I have a new team member who is constantly melting down. Our whole team is under a lot of pressure, and we’ve had to put our heads down to get the work out. Everyone has been able to do this—including me—except for my new team member who needs to be talked down from the ledge almost every day.
Lately a new pattern has emerged and I’m not sure what to do. She’s been yelling at me that I’m not doing a good enough job of managing our processes and that I don’t know what I am doing. It is kind of shocking the things she says. Then she calls me back 10 minutes later and cries and apologizes, and we walk through the process plan calmly. We make up and everything is okay until it happens again.
When she does the work it is good, but the cost is so high. Why does this keep happening? What can I do to stop it?
Dear Constant Drama,
It keeps happening because you allow it. Being a manager is hard, and you do want to create an environment where people can be human, but that is different from allowing yourself to be treated like a doormat.
Call your employee and tell her that you have thought about it and you realize that it is not appropriate for her to speak to you the way she has in the past—and that the next time it happens you will calmly end the meeting and remove yourself from the situation until she can calm down.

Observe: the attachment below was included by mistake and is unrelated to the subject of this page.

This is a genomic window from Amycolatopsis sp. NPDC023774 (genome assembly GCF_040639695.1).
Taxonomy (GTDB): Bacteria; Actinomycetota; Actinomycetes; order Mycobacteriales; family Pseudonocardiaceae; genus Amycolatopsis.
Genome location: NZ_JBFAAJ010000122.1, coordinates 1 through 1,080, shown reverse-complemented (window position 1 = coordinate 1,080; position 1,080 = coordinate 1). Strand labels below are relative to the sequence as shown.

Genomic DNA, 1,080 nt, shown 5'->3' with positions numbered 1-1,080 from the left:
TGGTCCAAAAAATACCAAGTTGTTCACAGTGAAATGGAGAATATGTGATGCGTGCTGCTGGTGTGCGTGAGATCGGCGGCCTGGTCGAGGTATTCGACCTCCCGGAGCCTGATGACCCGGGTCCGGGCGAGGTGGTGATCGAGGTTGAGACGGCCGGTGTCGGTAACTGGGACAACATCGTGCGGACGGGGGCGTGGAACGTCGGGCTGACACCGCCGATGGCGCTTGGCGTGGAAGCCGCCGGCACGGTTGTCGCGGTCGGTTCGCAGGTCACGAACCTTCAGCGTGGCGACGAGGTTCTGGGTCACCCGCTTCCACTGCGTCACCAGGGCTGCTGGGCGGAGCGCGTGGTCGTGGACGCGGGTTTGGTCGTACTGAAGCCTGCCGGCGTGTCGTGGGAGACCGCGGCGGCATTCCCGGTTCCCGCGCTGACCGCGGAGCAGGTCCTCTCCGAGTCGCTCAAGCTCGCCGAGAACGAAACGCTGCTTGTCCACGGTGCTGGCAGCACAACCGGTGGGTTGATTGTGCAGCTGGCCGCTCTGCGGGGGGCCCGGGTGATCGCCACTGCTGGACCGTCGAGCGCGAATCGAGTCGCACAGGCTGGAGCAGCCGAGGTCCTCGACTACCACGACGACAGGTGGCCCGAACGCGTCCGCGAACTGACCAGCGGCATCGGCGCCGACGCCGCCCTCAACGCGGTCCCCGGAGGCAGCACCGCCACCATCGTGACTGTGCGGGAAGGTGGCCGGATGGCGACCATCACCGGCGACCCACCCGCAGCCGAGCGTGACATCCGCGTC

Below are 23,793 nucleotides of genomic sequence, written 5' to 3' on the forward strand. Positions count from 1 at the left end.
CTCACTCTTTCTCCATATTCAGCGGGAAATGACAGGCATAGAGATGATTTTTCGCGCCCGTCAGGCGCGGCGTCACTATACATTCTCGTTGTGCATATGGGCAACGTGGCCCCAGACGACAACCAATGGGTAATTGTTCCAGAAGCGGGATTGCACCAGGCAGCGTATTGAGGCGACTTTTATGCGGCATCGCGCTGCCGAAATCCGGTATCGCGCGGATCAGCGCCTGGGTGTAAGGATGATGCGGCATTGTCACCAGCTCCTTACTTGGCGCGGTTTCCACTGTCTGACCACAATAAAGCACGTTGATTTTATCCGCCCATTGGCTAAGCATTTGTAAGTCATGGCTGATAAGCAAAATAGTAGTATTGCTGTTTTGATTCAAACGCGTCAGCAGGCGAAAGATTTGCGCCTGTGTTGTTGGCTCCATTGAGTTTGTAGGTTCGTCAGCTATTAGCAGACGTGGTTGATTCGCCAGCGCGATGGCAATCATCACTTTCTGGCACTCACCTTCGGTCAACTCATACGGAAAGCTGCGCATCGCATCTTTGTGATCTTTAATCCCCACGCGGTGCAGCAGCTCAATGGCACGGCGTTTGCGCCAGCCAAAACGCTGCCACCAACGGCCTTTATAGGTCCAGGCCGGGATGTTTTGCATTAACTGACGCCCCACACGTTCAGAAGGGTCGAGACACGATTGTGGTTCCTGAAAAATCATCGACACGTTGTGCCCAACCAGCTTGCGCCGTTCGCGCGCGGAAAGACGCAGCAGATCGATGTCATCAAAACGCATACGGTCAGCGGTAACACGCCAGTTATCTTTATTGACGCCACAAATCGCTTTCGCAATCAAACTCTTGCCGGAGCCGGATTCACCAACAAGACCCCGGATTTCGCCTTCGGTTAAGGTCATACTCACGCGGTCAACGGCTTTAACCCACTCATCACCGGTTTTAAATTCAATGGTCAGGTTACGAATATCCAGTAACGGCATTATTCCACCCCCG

That’s it. People will treat you the way you allow them to treat you. Just because you are a nice person and you feel bad that your employee is having a hard time with the increased workload doesn’t mean she is allowed to yell at you. If she can settle down and do the job the way it needs to be done, great. If not, she can take her drama elsewhere.
Don’t overthink this. Document each incident and if she can’t grow up and control herself, let her go. Life it too short to tolerate this kind of nonsense.
About the Author
Madeleine Homan Blanchard is a master certified coach, author, speaker, and cofounder of Blanchard Coaching Services. Madeleine’s Advice for the Well Intentioned Manager is a regular Saturday feature for a very select group: well intentioned managers. Leadership is hard—and the more you care, the harder it gets. Join us here each week for insight, resources, and conversation.
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